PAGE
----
The comparison of China’s TMR between this work and previous studies is presented in Figure 2. In this comparison, erosion is not included in the TMR.

The amounts of TMR in this study are quite similar to the others, whereas the amounts of DMI in this work are much larger than the others. This is mainly because this study followed the EUROSTAT (2009) guide [29], which provides much more detailed and standard estimation procedures for construction materials (a main part of DMI), in particular, for sand and gravels. The estimated amounts of construction materials extracted domestically are much larger than the other studies [54]. As the HF coefficients of construction materials are much lower than the other materials, the increasing of construction materials would narrow the gap between TMR and DMI. In addition, this study estimated the hidden flows at the most differentiated level, in particular, for imported goods. The HF coefficients used in this study are relatively lower than the others.

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Figure 2. Comparison of TMR and DMI of China between this study and previous studies. Data sources: [11,12].

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Figure 2. Comparison of TMR and DMI of China between this study and previous studies. Data sources: [11,12].
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Table 3 shows the comparison of main material components of TMR per capita between China and several developed countries. Data of TMR for the other countries were organized by Bringezu et al. [33]. Before 2000, China’s TMR per capita was much lower than the studied developed countries, but in 2008, it reached the UK’s (1999) and Japan’s (1994) level. However, compared to the other developed countries, in particular. Finland, Germany and the United States, the TMR per capita of China in 2008 is still at a low level.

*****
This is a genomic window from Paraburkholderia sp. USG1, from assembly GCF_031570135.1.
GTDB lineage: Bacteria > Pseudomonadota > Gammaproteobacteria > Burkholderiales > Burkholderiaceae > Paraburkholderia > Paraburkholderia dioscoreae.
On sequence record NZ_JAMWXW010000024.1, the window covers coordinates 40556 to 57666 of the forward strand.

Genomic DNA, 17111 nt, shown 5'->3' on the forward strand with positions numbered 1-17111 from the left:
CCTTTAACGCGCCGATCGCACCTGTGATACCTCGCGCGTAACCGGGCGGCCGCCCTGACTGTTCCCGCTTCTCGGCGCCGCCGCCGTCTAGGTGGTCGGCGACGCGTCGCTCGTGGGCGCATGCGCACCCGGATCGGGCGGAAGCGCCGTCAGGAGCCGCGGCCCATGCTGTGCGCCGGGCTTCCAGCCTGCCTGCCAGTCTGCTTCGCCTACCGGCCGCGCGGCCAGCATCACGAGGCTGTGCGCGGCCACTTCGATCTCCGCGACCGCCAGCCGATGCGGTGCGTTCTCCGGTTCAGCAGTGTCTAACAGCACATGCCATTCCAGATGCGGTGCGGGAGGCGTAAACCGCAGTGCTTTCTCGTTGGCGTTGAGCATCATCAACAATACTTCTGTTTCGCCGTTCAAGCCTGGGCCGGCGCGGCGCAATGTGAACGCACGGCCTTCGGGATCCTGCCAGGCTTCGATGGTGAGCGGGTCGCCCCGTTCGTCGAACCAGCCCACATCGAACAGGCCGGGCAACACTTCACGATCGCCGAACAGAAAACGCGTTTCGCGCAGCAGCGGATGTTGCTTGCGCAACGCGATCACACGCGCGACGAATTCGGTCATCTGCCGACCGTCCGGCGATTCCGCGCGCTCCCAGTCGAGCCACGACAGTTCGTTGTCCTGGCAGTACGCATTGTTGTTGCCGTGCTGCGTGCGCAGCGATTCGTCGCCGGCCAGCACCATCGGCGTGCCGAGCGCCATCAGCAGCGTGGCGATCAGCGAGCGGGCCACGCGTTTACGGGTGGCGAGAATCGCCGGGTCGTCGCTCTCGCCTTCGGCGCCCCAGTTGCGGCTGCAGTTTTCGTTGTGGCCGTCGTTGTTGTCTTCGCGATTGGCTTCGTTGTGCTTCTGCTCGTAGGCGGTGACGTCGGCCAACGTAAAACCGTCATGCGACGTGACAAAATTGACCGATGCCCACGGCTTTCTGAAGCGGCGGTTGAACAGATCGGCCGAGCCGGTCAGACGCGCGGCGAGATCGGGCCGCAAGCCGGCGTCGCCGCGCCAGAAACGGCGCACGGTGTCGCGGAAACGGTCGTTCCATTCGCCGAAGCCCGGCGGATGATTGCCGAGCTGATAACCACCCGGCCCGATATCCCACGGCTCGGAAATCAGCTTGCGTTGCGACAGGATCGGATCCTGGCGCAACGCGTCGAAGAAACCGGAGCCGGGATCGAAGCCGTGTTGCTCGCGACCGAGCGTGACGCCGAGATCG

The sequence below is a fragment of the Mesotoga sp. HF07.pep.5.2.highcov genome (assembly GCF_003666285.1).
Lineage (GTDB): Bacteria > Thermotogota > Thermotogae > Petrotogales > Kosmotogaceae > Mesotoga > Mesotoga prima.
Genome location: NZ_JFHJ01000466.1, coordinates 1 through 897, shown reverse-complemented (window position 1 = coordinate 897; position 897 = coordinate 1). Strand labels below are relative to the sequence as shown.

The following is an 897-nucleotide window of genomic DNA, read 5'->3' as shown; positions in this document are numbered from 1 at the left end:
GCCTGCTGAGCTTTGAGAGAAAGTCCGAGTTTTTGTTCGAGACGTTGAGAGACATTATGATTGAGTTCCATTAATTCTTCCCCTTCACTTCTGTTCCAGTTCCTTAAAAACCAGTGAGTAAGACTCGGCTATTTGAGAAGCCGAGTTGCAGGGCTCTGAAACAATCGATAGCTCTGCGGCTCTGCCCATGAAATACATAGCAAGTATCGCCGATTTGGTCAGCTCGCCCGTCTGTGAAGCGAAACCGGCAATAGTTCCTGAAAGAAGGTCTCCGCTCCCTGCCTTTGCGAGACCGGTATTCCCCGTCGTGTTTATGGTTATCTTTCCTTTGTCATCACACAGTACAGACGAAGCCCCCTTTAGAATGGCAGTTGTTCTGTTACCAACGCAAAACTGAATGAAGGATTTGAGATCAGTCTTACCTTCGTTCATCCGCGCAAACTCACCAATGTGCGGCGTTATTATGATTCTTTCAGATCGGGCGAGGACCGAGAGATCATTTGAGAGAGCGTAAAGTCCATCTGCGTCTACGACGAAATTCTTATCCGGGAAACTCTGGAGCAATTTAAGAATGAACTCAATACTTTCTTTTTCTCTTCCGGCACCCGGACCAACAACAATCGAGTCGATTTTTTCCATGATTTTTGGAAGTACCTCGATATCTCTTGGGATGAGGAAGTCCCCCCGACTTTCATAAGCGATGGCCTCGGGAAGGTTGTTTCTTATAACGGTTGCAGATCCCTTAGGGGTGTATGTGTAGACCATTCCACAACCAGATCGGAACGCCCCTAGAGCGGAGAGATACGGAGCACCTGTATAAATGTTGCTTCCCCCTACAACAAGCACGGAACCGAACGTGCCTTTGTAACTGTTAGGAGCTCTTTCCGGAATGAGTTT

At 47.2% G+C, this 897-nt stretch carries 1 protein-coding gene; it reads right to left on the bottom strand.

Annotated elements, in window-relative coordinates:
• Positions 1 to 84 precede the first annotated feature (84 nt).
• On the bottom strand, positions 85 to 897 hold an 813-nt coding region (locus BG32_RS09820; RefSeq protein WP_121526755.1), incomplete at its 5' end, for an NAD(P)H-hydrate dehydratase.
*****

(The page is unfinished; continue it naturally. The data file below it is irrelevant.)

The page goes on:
Table Table 3. Main material components of TMR per capita for China and selected countries (tons/capita).

Click here to display table

Table 3. Main material components of TMR per capita for China and selected countries (tons/capita).
ComponentChinaChinaChinaFinlandGermanyNetherlandsUKEU-15USAJapan
1995200020081999200019931999199719941994
Biomass2.22.22.521.07.06.06.06.06.03.0
Used1.91.92.015.04.06.04.06.04.02.0
HF0.30.20.46.03.00.02.00.12.00.8
Minerals8.28.117.651.028.011.016.022.020.019.0
Used6.26.012.024.011.48.06.29.212.011.0
HF2.02.15.627.017.03.010.514.08.18.0
Fossil fuels2.22.14.210.029.015.014.015.031.013.0
Used1.31.32.56.06.010.06.04.08.03.0
HF0.90.81.74.023.04.08.011.023.09.0
Others0.020.010.095.01.011.00.40.31.40.6
Used0.010.010.010.80.64.00.40.20.40.1
HF0.010.010.084.00.08.00.00.10.90.4
Excavations14.520.618.68.03.07.03.03.013.09.0
DMI9.59.216.645.822.028.016.619.424.416.1
TMR27.033.042.995.068.050.039.446.371.444.6

Note: erosion is not included in TMR for these studies.

In terms of the contribution of each component, excavations accounted for around 50% of TMR for China, mainly because during the studied period, a huge amount of infrastructure was constructed (e.g., irrigation channels, the Three Gorges Dam, express highways and dwellings). This is also the reason why China’s requirement of minerals increased rapidly. For Finland, there is a tradition in mining and manufacturing of these materials, and its requirement of materials accounted for more than 50% of TMR. Fossil fuels constituted the biggest component of TMR for the other developed countries, but in China, it ranked third, behind excavations and minerals in 2008. It can be concluded that the components of TMR among countries differed widely as a result of different economic structures and development stages.

4. Decomposition Analysis of China’s TMR